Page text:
Passing Game: Benny Friedman and the Transformation of Football
By Murray Greenberg
PublicAffairs, 352 pages, $26.95.
Even though he retired from pro football in 1934, Jewish quarterback Benny Friedman didn’t make the sport’s Hall of Fame until 2005. Now, Friedman has received a biography of his own.
“Passing Game: Benny Friedman and the Transformation of Football” highlights how Friedman pioneered throwing the football when the grind-it-out running approach dominated the sport.
Friedman helped change all that. In 1929, while playing for the New York Giants, he threw 20 touchdown passes — a record that stood for 13 years. Inspired in part by Friedman’s success, the NFL decided in 1934, just before his last year of play, to change the shape of the ball to make it lighter and easier to throw. Those changes helped pro football, which had been a marginal sport, begin its rise to national prominence.
“It’s not a stretch to say that in an indirect way, every quarterback who throws a pass and every wide receiver who catches one owes a debt to Benny Friedman,” author Murray Greenberg said in an interview.
Greenberg, 53, a lawyer turned journalist, decided to write the book after attending a 1998 tribute dinner to Friedman held by some of his former players from Brandeis University. Friedman worked as Brandeis’s athletic director from 1949 to 1961 and was the school’s football coach from 1951 until 1959, when the school disbanded its team.
Friedman’s rise to stardom is a classic immigrant story. The son of working-class Orthodox immigrants from Russia, he grew up in a heavily Jewish section of Cleveland. He first made headlines as a player at the University of Michigan, where he earned two-time All-American honors in the mid-1920s. After Friedman turned pro, sportswriter Paul Gallico called him the “greatest football player in the world.”
Greenberg focuses (successfully) on Friedman’s football exploits and (less successfully) on weaving his story into the context of antisemitism of the 1920s and ’30s. Less attention is paid to Friedman’s private life, although Greenberg notes that Friedman seemed unfulfilled in his later years.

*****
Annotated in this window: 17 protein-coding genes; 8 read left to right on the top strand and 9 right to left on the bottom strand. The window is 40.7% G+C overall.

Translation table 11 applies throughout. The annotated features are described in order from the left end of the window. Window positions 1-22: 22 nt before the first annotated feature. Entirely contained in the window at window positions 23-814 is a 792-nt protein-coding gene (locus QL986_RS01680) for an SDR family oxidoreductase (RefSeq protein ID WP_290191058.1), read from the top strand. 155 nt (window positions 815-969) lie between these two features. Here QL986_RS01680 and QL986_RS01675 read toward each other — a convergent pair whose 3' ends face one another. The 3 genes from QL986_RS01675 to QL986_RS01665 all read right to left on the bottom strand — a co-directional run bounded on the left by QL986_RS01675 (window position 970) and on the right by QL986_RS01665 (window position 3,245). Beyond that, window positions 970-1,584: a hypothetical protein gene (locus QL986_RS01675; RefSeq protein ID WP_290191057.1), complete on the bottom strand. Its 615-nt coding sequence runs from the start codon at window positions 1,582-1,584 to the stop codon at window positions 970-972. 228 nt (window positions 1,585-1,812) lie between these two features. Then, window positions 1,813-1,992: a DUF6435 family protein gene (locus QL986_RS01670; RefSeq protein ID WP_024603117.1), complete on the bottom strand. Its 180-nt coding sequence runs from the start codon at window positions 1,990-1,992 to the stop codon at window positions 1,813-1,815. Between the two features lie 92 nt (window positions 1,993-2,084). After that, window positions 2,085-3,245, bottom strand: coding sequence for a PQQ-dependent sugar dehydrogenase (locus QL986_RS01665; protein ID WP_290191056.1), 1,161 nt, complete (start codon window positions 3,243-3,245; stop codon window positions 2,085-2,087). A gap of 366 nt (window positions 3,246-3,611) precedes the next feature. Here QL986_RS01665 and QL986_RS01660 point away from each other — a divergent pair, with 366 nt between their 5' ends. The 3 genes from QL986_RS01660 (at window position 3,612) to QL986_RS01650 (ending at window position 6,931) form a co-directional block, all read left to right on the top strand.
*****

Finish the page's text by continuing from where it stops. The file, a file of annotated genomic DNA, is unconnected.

Though successful in putting Brandeis on the sports map, Friedman never received the position he coveted, a higher-profile job as head coach. For years he campaigned for his election to the Hall of Fame. That induction didn’t happen during Friedman’s lifetime. Several factors could have been responsible: the early era in which he played, his large ego and his own campaigning for election to the hall. As he wrote in The New York Times in 1976, “My exploits from 1927 through 1931 and my record put me on par with or above many who are in the Hall now.” Indeed, Friedman wasn’t inducted until nearly a quarter-century after he died in 1982, when deteriorating health led him to commit suicide. After his death, some of his former Brandeis players regularly lobbied Hall of Fame voters to select their former coach.
During his career, Friedman belied the stereotype of Jews as weaklings. Like all players at the time, Friedman played both offense and defense, and although he wasn’t large, he didn’t shy away from contact. Friedman was “an absolute slab of iron,” Greenberg said. “He was a tough guy.”
Acknowledging that Friedman, unlike Hank Greenberg and Sandy Koufax, never sat out a game on the High Holy Days, Greenberg still calls him a Jewish sports hero. Friedman didn’t trumpet his Jewishness, but he also didn’t hide from it: Jewish organizations honored him, and the Jewish press touted his achievements. The newspaper American Jewish World named him one of “The Five Big Jews of 1925” who “have done the most for America within the last year.” As Greenberg puts it, “Seven, eight, 10 years before the great Hank Greenberg, there was this guy named Benny Friedman.”
Peter Ephross’s articles and reviews have appeared in The Village Voice, Publishers Weekly and in Antiques & Collecting Magazine, among other publications.